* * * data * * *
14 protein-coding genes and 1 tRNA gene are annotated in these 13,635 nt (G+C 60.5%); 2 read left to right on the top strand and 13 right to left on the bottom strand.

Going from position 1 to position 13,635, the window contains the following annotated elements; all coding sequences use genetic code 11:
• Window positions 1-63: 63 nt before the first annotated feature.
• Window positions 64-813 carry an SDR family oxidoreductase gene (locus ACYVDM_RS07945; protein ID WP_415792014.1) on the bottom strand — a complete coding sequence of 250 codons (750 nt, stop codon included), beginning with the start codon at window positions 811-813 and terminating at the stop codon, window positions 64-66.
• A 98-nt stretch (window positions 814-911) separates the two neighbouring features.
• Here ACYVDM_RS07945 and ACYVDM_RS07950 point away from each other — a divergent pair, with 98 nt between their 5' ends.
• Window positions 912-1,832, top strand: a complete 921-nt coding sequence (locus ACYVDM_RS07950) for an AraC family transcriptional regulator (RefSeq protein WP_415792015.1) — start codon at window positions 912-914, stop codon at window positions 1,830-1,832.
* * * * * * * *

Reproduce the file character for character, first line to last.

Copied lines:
14 protein-coding genes and 1 tRNA gene are annotated in these 13,635 nt (G+C 60.5%); 2 read left to right on the top strand and 13 right to left on the bottom strand.

Going from position 1 to position 13,635, the window contains the following annotated elements; all coding sequences use genetic code 11:
• Window positions 1-63: 63 nt before the first annotated feature.
• Window positions 64-813 carry an SDR family oxidoreductase gene (locus ACYVDM_RS07945; protein ID WP_415792014.1) on the bottom strand — a complete coding sequence of 250 codons (750 nt, stop codon included), beginning with the start codon at window positions 811-813 and terminating at the stop codon, window positions 64-66.
• A 98-nt stretch (window positions 814-911) separates the two neighbouring features.
• Here ACYVDM_RS07945 and ACYVDM_RS07950 point away from each other — a divergent pair, with 98 nt between their 5' ends.
• Window positions 912-1,832, top strand: a complete 921-nt coding sequence (locus ACYVDM_RS07950) for an AraC family transcriptional regulator (RefSeq protein WP_415792015.1) — start codon at window positions 912-914, stop codon at window positions 1,830-1,832.